Goodreads book challenge

2 07 2013

So I finally decided that I might liek Goodreads a little bit more if I ever actually used it.

I know hey, rocket science!

So after adding a few books I have read recently I came across a link whereby you can create a challenge for yourself to read a certain number of books during the calendar year.

Of course I had to give it a go and have settled on the very achievable target of 100 books throughout 2013.

2013 Reading Challenge

2013 Reading Challenge
Tom has
read 26 books toward a goal of 100 books.
hide

Give it a go, the site of a little line increasing in length might encourage you to read more than you ever though possible.

Or not.

 

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Discworld reading order

11 06 2013

I was having a discussion with a colleague at work this morning about Terry Pratchett’s wonderful Discworld series.

He has only just stumbled upon Discworld and was wondering what order to read the books in.

I was busy drawing up a little flow chart when I realised that someone, somewhere on the internet had probably beaten me to it.

Lo and behold the good people at lspace.org have indeed created such a chart which is really very good.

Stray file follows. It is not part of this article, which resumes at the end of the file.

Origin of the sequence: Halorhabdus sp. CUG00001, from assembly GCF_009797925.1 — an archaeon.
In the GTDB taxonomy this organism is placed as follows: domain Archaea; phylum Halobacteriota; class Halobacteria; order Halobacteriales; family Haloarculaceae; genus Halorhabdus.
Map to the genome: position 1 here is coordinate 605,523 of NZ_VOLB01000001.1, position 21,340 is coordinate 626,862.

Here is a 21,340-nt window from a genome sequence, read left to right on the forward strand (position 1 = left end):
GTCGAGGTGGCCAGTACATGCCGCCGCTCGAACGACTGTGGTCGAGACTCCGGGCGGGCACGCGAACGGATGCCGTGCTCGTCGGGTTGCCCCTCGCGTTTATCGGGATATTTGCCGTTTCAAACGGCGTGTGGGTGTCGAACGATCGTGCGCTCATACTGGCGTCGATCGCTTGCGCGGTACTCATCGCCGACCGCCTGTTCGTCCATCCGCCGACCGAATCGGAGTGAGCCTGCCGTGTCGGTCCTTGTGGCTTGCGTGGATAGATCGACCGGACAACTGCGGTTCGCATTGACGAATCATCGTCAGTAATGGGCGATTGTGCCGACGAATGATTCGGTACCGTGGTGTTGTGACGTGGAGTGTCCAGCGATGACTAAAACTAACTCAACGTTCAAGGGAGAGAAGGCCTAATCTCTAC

the-discworld-reading-order-guide-20

Suffice to say I am very, very impressed!

 





HBO Developing Series Based on Neil Gaiman’s American Gods

22 04 2011

The series based on Gaiman’s 2001 novel would showcase his new pantheon of deities based on American culture.

 The details are scarce, but HBO is currently in talks to write and film a pilot for a new fantasy series. Interestingly, the series would be produced by Playtone – the outfit of Tom Hanks and Gary Goetzman who made Big Love and Band of Brothers. Gaiman first gained notoriety as a comic book writer with his Sandman series in the late eighties but he’s since branched into writing novels, short stories and movies (Beowulf). Gaiman’s works are no stranger to adaptation as his novella Coraline become the 2009 animated film and his Graveyard Book is also tapped to be a feature film. No one knows who would write the script for American Gods or when production would begin, but it seems that HBO is becoming more interested in genre content with the success of True Blood and the imminent Game of Thrones.

The main character in American Gods is an ex-convict called Shadow, who starts working as a bodyguard for a mysterious con-man named Mr. Wednesday. As Wednesday travels across the United States meeting with strange people, Shadow eventually figures out that his employer is an incarnation of the Norse god Odin and that he is recruiting other mythological figures whose power has diminished to fight a war against new American “deities” such as the Internet, media, and mass transportation.